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Publication Detail
Complement Factor B and pathological angiogenesis in age-related macular degeneration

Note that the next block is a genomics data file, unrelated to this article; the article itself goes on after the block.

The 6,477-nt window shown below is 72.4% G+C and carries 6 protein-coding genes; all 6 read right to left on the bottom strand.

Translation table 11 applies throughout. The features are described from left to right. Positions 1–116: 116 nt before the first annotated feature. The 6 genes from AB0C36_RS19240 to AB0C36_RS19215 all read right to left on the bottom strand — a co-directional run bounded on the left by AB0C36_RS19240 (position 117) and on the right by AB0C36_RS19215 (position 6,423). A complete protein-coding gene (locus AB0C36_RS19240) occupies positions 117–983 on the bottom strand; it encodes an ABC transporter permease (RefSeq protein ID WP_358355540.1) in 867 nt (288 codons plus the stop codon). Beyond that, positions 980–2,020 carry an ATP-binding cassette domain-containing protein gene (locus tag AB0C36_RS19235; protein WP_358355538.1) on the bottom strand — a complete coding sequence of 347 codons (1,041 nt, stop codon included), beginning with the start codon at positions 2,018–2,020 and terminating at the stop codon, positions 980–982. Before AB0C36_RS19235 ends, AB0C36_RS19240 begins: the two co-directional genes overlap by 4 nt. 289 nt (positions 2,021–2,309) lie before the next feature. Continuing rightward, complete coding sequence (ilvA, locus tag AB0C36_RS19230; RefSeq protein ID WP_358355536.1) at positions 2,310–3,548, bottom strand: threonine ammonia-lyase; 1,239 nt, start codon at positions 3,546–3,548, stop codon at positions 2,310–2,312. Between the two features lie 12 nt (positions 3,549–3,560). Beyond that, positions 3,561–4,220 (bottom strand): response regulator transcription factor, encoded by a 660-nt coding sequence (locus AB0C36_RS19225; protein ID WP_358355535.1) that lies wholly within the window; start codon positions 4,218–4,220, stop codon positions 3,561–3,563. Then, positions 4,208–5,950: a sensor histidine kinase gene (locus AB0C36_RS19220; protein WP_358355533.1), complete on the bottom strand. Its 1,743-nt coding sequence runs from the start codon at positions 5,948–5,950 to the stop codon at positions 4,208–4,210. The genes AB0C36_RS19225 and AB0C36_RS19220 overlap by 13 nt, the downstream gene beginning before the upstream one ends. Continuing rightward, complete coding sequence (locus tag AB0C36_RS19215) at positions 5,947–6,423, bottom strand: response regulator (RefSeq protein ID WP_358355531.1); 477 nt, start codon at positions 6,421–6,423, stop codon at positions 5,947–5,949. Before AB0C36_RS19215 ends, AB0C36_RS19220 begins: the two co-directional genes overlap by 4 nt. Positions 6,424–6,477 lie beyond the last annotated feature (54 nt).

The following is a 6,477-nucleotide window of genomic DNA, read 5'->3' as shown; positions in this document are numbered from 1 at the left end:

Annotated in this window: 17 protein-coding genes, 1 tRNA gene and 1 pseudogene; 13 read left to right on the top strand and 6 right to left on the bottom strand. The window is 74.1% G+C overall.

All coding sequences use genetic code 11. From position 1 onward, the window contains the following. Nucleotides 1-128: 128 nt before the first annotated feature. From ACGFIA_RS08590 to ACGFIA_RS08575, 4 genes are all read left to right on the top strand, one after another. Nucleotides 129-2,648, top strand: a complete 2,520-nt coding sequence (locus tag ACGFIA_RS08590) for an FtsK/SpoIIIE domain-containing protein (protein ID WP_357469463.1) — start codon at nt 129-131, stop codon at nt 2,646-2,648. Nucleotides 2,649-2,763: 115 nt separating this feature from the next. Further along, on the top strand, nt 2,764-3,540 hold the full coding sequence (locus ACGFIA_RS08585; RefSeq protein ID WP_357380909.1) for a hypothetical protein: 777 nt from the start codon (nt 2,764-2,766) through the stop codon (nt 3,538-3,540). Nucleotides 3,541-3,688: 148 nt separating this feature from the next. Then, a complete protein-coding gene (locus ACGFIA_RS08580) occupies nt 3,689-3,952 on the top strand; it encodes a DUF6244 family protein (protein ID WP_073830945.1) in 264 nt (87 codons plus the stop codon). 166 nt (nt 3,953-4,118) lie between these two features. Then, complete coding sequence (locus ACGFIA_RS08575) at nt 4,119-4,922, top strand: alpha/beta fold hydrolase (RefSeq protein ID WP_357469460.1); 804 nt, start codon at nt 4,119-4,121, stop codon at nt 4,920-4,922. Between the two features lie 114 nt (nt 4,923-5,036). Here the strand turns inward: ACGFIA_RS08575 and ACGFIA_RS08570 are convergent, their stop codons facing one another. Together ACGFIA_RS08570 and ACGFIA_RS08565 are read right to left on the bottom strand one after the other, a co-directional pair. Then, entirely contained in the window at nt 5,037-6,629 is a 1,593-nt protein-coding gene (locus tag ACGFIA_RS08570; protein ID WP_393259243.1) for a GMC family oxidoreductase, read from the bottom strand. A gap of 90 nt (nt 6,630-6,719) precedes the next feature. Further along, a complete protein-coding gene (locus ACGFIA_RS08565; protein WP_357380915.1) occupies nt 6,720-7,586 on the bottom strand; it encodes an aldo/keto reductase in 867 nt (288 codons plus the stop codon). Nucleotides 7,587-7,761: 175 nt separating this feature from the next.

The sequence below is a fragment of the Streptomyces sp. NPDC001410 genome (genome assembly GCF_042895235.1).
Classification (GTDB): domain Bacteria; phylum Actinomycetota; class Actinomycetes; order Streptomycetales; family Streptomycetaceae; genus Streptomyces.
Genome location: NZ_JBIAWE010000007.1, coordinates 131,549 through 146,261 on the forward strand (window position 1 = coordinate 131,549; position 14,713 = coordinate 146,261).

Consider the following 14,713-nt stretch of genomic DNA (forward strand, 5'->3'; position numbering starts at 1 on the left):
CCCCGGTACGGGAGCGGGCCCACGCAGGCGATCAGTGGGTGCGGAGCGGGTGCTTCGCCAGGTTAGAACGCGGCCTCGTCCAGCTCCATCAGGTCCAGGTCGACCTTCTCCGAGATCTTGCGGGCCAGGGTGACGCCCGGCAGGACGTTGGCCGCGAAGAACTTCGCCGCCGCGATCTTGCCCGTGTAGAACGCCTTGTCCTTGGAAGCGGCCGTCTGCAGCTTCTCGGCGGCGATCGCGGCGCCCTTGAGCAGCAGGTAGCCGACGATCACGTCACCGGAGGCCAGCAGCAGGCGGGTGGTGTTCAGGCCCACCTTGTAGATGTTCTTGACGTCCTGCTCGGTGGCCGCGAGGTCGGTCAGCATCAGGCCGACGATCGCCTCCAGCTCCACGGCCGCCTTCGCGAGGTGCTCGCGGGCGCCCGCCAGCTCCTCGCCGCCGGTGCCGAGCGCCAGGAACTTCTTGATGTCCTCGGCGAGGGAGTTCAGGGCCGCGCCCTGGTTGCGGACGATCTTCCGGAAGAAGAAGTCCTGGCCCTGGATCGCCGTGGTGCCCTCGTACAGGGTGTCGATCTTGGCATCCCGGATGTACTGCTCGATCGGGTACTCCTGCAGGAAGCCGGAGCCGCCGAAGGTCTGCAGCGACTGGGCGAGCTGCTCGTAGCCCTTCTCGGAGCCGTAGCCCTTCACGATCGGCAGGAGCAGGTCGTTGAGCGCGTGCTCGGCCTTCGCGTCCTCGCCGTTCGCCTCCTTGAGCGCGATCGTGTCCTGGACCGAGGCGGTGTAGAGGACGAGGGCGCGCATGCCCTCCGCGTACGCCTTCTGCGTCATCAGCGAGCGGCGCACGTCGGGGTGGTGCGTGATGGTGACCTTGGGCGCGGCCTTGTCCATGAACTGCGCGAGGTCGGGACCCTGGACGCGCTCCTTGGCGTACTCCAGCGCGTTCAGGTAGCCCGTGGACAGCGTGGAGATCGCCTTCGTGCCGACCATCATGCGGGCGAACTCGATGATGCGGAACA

Age-related macular degeneration (AMD) is the leading cause of vision loss in the global ageing population. The growth of new blood vessels in the subretinal tissue, a hallmark of wet AMD, causes loss of central vision. Complement Factor B (CFB) is a secreted positive regulator of the alternative pathway of the complement system. Mice lacking Cfb exhibit reduced pathological ocular angiogenesis after laser-induced choroidal neovascularisation (CNV). However, polymorphisms in human CFB (32W and 32Q) have been linked to a decreased risk of developing AMD. The primary objectives in this study was to find out whether CFB is implicated in the pathological formation of new blood vessels leading to neovascular AMD, and to evaluate the roles of the different risk variants of CFB in angiogenesis. This work was carried out using three experimental systems: in vitro techniques were employed to generate the three human CFB variants as recombinant proteins, via stable transfection in mammalian 293T cells; the ex vivo fetal metatarsal assay explant model of angiogenesis was used to investigate the roles of the human CFB variants, and in vivo studies were performed using two novel mouse models, the endothelial- and RPE-specific Cfb knockouts. The work done in this thesis showed that i) the three CFB variants have different biological activities in the mouse metatarsal assay, ii) CFB can modulate macrophage phenotype. iii) Tie2Cre Cfb KO mice have an unaltered retinal phenotype in the development of CNV and iv) Cfb produced in mouse RPE-choroid is involved in pathological neovascularization. In summary, these are the first studies to demonstrate different biological activities of the three known human CFB variants, and provide mechanistic insight into the relationship between CFB genotype and AMD risk.
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